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1st PET Scan Report


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From earlier CT scan:  3.8 X 6.4 cm left upper lobe lung mass extending from the left hilum to the left hemithoracic pleural surfaces. Small left-sided pleural effusion.

 

My 1st PET Scan Report/Impression:

1.) High-level metabolically active left upper lobe lung mass with an SUV max of 8.4, with extension to the left hemithoracic pleura anteriorly and anteroiaterally.

2.) Metabolically active left hilar and mediastinal lymphadenopathy.  The SUV max in the prevascular space is 4.7, and the left hilum 4.5.

3.) Small left-sided pleural effusion potentially malignant in nature.

My Questions:

Has anyone had a similar PET scan report?

I Googled SUV and I understand a number greater than 2.5 typically indicates cancer. What about a number as high as mine... 8.4.?  Any thoughts/advise of what I should expect next?

 

 

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Hi Mike! Welcome!

My initial PET was somewhat similar. I had a 5.6 cm mass in my left lung with an SUV of 16!  I had a subcarinal lymphnode at 4.1 plus  an active left hilar lymphnode at 5.0. The biopsy of the lymphnodes showed adenocarcinoma in the subcarinal one only. Still they treated the other node as if it were cancerous due to the high SUV activity. High SUV numbers can also occasionally be due to inflammation. They couldn't or didn't biopsy the mass itself due to it's location..

The treatment plan following testing for me was initially 6 weeks of chemo and radiation combined, followed by 2 "clean-up" doses of chemo, and then immunotherapy for a year.  They changed my treatment plan a bit due to the surgeon requesting radiation be delayed. 

I'm thinking next for you they will probably want to do a biopsy. I had a bronchoscopy procedure for that. Possibly an MRI. They gotta figure out what it actually is first, then they'll get a good plan together for ya from there. 

More folks will be along soon with lots more info! 

  

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Welcome Mike,

Yes, unfortunately I've had high SUV returns on many PET scans.  What are SUV magnitudes to be concerned about? This is a non-scholarly explanation: less than 2.0, likely no concern.  From 2 to 4 suggests watch and wait; it could be metastatic, and could be something else (inflammation).  From 4 to 6 is likely metastatic but still room for doubt.  An SUV of 7 is almost sure to be metastatic with a little room for doubt. Eight and above is metastatic cancer.  So, your mass in the upper left lobe is metastatic disease and given that return, the prevascular and left hilum returns would also likely be judged metastatic.

I agree with Kleo that a biopsy is next. In the lung cancer world, a tissue examination of your mass by a pathologist is the initial diagnostic means.  Your mass is large enough to be sampled by needle or perhaps by a flexible or rigid bronchoscopy.  Interventional radiologist often perform needle biopsy while pulmonologists or thoracic surgeons perform bronchoscopy.  Anesthesia is used for both types of procedures.  Now, with new therapies available to the lung cancer community, biopsy samples are submitted for laboratory testing to test for response to targeted therapy and immunotherapy.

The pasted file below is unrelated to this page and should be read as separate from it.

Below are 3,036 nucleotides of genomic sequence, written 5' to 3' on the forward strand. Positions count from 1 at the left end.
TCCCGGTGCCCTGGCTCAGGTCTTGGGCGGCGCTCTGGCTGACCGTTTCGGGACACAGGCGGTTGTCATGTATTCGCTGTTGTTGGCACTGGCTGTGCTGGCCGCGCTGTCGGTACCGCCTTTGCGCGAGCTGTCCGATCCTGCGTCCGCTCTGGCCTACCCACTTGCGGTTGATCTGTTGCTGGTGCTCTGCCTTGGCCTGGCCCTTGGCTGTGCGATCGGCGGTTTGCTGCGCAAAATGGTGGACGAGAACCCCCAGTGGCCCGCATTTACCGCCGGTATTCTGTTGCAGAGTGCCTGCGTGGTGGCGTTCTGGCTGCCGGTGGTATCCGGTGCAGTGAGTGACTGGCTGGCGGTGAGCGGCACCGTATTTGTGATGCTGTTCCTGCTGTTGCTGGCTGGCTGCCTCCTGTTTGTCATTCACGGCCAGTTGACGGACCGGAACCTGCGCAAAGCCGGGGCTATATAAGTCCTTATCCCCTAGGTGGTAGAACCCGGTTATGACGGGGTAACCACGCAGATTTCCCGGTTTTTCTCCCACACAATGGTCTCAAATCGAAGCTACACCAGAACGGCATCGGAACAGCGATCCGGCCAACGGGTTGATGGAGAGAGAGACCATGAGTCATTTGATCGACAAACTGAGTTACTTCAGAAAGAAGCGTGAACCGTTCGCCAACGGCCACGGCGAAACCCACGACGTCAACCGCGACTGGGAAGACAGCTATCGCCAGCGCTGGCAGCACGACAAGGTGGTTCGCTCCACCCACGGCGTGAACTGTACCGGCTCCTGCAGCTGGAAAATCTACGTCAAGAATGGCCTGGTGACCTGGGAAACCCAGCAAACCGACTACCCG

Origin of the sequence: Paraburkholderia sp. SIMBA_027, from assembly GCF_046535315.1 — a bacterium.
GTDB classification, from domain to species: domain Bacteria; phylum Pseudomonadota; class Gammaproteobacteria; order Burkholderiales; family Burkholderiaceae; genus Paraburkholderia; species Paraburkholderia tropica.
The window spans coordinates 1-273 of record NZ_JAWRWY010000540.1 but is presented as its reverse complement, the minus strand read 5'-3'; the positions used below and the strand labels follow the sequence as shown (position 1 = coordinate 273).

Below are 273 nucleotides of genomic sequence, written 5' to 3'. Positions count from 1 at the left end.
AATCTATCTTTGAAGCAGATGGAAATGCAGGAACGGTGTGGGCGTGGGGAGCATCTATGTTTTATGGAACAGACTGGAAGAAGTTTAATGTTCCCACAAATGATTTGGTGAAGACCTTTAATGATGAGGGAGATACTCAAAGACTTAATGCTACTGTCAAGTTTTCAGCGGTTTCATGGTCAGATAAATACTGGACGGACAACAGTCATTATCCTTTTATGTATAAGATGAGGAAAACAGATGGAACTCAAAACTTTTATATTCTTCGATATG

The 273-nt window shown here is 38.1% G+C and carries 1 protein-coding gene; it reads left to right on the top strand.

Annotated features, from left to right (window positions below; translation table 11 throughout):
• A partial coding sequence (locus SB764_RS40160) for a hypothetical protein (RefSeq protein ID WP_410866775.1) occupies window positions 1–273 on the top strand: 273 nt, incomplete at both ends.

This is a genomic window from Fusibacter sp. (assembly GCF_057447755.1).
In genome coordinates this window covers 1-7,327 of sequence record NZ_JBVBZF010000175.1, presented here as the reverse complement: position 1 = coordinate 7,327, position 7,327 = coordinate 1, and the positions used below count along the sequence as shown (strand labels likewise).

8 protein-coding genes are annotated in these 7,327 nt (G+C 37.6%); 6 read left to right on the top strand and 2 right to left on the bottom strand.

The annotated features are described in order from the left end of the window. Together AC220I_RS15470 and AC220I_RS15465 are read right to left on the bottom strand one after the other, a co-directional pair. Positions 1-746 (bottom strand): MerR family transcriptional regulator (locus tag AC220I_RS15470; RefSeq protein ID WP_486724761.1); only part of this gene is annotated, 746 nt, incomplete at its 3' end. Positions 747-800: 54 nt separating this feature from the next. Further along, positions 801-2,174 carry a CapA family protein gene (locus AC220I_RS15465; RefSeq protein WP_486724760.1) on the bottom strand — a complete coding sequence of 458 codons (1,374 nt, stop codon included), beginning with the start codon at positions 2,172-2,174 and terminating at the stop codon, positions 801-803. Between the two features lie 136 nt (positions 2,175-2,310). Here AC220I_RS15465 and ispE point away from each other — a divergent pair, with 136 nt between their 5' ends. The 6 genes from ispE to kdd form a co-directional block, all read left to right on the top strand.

Presuming your biopsy returns lung cancer, you may have further diagnostic scans.  Although you've had a PET scan, you may have a bone scan and a brain scan depending on the type of lung cancer identified.  Lung cancer comes in different flavors.  Here is a short synopsis.  Once all the diagnostic tests are complete your cancer, if cancer, will be staged.  Here is what lung cancer staging means.  Normally a specific type (including subtype) and definitive stage is determined before treatment begins.

Now, what to expect next? If lung cancer, I'd expect successful treatment and extended life.  Keep us in the loop as testing progresses.  You'll likely have more questions and this is the place for answers.

Stay the course.

Tom

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3 hours ago, Kleo said:

Hi Mike! Welcome!

My initial PET was somewhat similar. I had a 5.6 cm mass in my left lung with an SUV of 16!  I had a subcarinal lymphnode at 4.1 plus  an active left hilar lymphnode at 5.0. The biopsy of the lymphnodes showed adenocarcinoma in the subcarinal one only. Still they treated the other node as if it were cancerous due to the high SUV activity. High SUV numbers can also occasionally be due to inflammation. They couldn't or didn't biopsy the mass itself due to it's location..

The treatment plan following testing for me was initially 6 weeks of chemo and radiation combined, followed by 2 "clean-up" doses of chemo, and then immunotherapy for a year.  They changed my treatment plan a bit due to the surgeon requesting radiation be delayed. 

I'm thinking next for you they will probably want to do a biopsy. I had a bronchoscopy procedure for that. Possibly an MRI. They gotta figure out what it actually is first, then they'll get a good plan together for ya from there. 

More folks will be along soon with lots more info! 

  

Kleo & Tom, I can't tell you how grateful I am to you both for responding so quickly to my post. The information / advice the two of you have given me is most comforting.